2between complete removal and limiting pavement damage needs to be made in most situa- tions. This is a difficult problem that is faced by every transportation agency. This is further compounded by the lack of sufficient guidance on the following: (a) what removal tech- niques are available; (b) what the trade-offs are of each technique with respect to effec- tive removal versus the amount of scarring; and (c) whether any of these techniques could be combined to improve the percentage of material removed, reduce the scarring, and/or reduce the process time and/or cost. The objective of this research was to determine best practices for the safe, cost-effective, and environmentally acceptable removal of work zone and permanent pavement markings with minimal damage to the underlying pavement or visible character of the surface course. The research was divided into two phases over the duration of the project. Phase I of the research focused on collecting information on pavement marking removal techniques and past experiences through a nationwide survey and a literature review. Phase II evaluated the pros and cons of the different removal techniques. The Phase I research focused on the identification, description, and evaluation of available and emerging removal processes. Phase I was carried out through a literature review of past research that evaluated pavement marking removal techniques and a nationwide survey of transportation practitioners. The survey conducted in the Phase I research also focused on the current state of the practice of pavement marking removal. The survey was distributed to each state department of transportation (DOT), to over 100 cities nationwide, and to practi- tioners through many listservs and other contact lists. The survey yielded 55 responses from a combination of state and local agencies as well as contractors, equipment manufacturers, and industry groups. The Phase II research used results from Phase I to develop a field study to evaluate vari- ous combinations of pavement marking removal. The removal combinations to be evalu- ated were based on combinations of the type of removal process, type of marking material, and type of road surface. The field study consisted of two different study types. The first study type was controlled pavement marking removal evaluations where the researchers controlled the marking types, road surfaces, and removal methods used. The second study type was the evaluation of pavement marking removal operations as part of planned high- way maintenance or construction as they occurred or after they were recently completed. In addition to the field studies, the research team explored several other areas of pavement marking removal. These areas were the environmental and worker safety issues associated with marking removal, the removal of temporary tape pavement marking materials, and the usage of masking and blending techniques to either cover markings or help conceal removed areas. Findings and Conclusions The literature review, survey, controlled test deck removal, field observations, and addi- tional research areas all yielded information used in the findings and conclusions of the research. The researchers developed a standalone table of pros and cons of the most com- mon forms of pavement marking removal (Appendix E). This table highlights the advan- tages and disadvantages of each removal technique, which should aid in the selection of the most appropriate removal technique. The survey responses indicated that grinding was the most common form of pavement marking removal and that it was preferred by many, even though most noted the drawbacks of pavement scars that are often left behind. Water blasting was also commonly used and is becoming more common as more equipment makes its way to the field. Water blasting was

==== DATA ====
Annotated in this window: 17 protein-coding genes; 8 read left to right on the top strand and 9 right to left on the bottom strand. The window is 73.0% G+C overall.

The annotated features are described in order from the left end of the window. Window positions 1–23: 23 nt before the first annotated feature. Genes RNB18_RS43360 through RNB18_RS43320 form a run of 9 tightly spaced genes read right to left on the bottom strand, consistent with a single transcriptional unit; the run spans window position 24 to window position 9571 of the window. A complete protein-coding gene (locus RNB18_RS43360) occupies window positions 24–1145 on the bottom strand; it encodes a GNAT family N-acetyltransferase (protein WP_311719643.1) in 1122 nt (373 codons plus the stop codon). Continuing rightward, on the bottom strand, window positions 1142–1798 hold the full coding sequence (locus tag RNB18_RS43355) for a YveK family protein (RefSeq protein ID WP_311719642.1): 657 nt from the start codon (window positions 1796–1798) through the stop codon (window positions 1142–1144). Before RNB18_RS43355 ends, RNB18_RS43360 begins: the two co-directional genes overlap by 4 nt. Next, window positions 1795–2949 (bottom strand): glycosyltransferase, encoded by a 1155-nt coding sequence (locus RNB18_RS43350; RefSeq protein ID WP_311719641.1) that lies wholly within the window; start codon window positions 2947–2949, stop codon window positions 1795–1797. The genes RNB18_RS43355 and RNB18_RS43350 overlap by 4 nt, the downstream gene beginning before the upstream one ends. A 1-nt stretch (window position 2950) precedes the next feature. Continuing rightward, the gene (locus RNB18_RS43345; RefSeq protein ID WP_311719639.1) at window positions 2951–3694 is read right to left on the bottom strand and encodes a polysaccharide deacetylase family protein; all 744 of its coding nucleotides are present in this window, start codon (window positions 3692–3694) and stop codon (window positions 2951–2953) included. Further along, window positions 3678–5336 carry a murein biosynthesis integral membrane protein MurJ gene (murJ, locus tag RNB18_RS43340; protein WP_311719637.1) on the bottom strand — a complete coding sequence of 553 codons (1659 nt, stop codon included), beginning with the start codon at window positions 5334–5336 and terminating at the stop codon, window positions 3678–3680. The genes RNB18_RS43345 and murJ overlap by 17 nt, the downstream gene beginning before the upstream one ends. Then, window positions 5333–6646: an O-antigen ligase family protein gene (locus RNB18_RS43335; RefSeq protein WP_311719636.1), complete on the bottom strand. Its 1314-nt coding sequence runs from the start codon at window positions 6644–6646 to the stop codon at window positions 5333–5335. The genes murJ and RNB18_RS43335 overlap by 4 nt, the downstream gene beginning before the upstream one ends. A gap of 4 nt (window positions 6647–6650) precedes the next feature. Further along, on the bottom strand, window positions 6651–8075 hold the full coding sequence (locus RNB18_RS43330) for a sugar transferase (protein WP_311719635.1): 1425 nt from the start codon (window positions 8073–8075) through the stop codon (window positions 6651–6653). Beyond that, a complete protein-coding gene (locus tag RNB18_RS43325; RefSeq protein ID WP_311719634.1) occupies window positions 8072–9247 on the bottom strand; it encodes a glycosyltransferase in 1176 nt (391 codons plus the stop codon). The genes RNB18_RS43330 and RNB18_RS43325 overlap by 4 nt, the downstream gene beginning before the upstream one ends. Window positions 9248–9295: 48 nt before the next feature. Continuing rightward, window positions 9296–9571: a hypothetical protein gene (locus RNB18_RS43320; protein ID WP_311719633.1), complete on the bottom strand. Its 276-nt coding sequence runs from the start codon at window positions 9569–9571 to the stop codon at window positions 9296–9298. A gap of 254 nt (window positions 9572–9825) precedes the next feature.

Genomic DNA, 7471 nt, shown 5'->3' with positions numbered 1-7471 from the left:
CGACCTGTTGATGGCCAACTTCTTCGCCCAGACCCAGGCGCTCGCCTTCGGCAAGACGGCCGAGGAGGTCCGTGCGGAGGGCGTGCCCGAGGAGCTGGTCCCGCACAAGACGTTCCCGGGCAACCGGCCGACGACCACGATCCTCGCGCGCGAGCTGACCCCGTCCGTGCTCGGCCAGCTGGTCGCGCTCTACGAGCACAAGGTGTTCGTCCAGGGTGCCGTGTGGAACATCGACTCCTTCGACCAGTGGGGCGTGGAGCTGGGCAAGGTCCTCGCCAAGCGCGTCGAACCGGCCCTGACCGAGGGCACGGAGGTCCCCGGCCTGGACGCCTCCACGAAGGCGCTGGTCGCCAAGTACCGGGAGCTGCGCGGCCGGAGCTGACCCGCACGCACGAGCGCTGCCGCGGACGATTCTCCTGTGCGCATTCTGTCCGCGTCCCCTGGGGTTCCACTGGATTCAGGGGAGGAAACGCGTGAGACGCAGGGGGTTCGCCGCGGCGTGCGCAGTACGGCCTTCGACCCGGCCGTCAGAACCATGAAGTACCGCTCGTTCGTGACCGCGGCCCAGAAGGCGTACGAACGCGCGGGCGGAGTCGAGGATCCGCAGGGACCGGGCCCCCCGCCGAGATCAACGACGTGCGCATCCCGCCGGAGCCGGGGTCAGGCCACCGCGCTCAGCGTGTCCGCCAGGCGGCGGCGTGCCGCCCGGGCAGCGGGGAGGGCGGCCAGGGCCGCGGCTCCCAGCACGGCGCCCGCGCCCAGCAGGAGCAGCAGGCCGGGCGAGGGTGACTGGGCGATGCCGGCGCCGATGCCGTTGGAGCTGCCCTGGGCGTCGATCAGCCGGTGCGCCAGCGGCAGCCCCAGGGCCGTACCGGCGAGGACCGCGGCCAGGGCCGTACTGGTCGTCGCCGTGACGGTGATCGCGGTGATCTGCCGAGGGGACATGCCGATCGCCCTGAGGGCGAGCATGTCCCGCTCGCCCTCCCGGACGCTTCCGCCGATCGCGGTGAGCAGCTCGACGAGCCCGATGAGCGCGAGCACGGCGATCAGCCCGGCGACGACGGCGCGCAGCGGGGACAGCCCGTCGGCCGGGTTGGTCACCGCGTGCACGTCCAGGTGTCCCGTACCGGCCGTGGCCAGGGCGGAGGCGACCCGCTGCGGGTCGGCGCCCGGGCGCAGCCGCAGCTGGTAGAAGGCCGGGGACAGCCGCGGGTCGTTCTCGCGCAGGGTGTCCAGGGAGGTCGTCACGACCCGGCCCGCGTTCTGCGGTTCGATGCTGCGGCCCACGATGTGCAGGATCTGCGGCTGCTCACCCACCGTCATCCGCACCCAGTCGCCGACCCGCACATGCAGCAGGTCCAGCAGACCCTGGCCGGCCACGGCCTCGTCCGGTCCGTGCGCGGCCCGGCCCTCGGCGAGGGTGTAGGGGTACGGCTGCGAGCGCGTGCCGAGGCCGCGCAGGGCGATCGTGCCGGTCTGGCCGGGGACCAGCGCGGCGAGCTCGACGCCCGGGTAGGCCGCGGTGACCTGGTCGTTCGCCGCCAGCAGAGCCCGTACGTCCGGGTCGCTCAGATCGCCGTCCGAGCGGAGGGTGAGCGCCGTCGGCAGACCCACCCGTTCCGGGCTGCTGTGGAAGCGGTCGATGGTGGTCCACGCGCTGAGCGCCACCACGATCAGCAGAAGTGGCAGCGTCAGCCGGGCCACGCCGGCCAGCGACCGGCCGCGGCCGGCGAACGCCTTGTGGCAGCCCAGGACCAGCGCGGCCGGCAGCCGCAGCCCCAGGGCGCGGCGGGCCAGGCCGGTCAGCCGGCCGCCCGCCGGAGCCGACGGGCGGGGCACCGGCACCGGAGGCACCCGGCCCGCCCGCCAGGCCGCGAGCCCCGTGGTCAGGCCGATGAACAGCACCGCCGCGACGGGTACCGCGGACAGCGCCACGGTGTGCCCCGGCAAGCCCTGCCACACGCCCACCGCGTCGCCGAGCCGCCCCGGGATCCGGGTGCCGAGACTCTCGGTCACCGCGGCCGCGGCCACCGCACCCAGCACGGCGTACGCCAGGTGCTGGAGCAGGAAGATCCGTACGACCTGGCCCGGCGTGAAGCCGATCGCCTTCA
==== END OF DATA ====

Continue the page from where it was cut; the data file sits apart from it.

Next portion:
3 the most common method that the survey respondents would like to try. Both sand and shot blasting were commonly used, but they also both received several responses that indicated they were no longer being used. Outside of those four removal techniques, the temporary masking of markings was the only other method regularly used in the field. Other removal methods, such as chemical, heat, and laser, and other forms of blasting, such as soda, dry ice, or glass, are not commonly being used. Grinding removal is the most available removal technique and is also the least expensive type of marking removal. Water blasting systems are becoming more common, but avail- ability is limited in some areas. Water blasting is more expensive than grinding. The sur- vey responses and literature review indicated water blasting can average being from 10 to 40 percent more expensive than grinding. The cost of removal is highly dependent on the availability of equipment and size of the removal contract. Typically, only grinding and water blasting are used for long stretches of removal because they can remove marking at a greater rate than other techniques. Other removal techniques such as shot and sand blasting as well as grinding and water blasting are used for shorter removal sections. There are methods of applying durable coatings over the markings to blend into the appearance of the pavement. The problem is that these coatings and the surrounding pave- ment may change colors at different rates over time, and the covered area will no longer blend as well as it did originally. The surface texture of the painted areas and the surround- ing pavement will also be different and may be noticeable under certain driving conditions, such as the sun being low on the horizon or in wet conditions. Simply covering the markings with a durable material also leaves the possibility that the marking may later be exposed and need to be either removed or recovered with another durable material. Subsequently, the MUTCD only allows the markings to be covered for temporary conditions. Color-matching paint systems may be better suited in a light application over removed areas in the short term to help blend in color differences after removal until the removed area has time to age and blend into the surrounding pavement. Any materials placed over a marking to mask it need to be maintained so that the marking does not become exposed over time. The survey responses indicated that after the removal of pavement markings, fog or slurry seals have been used to help blend the removed areas with the surrounding pavement sur- face. The use of a fog seal or slurry seal to help blend color changes, scars, or surface texture changes to the surrounding pavement would only be useful on asphalt road surfaces. The researchers propose that on concrete surfaces where a discoloration occurred after marking removal, a larger area could be washed or cleaned with a high-pressure water blasting system to help blend in the removed area to the surrounding pavement. The field studies indicated that when the sun is behind the viewer, it makes the removal area more visible by lighting up the unremoved marking and reflecting off the textured surface. When looking toward the sun, there is glare off smooth surfaces, and textured surfaces look dull. Using a technique such as a fog seal or water blasting on a larger area will reduce visibility issues associated with the sun because the area will be more uniform in appearance. The MUTCD indicates the need to remove or obliterate markings until they are unidenti- fiable as markings. There are not standards for acceptable levels or criteria for how to deter- mine a marking is no longer identifiable. The level of removal needed to make a marking no longer identifiable will differ for each situation. White markings on lighter-color road sur- faces will not require the same level of removal as white markings on a dark surface. Remov- ing a marking to the point of making the marking itself no longer identifiable may result in damage to the road surface that could be confusing to drivers. The MUTCD indicates that the removal of the marking should minimize pavement scarring. Again, there are not standards for acceptable levels or criteria for how to determine scarring. The wording in the MUTCD regarding how to minimize scarring acknowledges that when removing pavement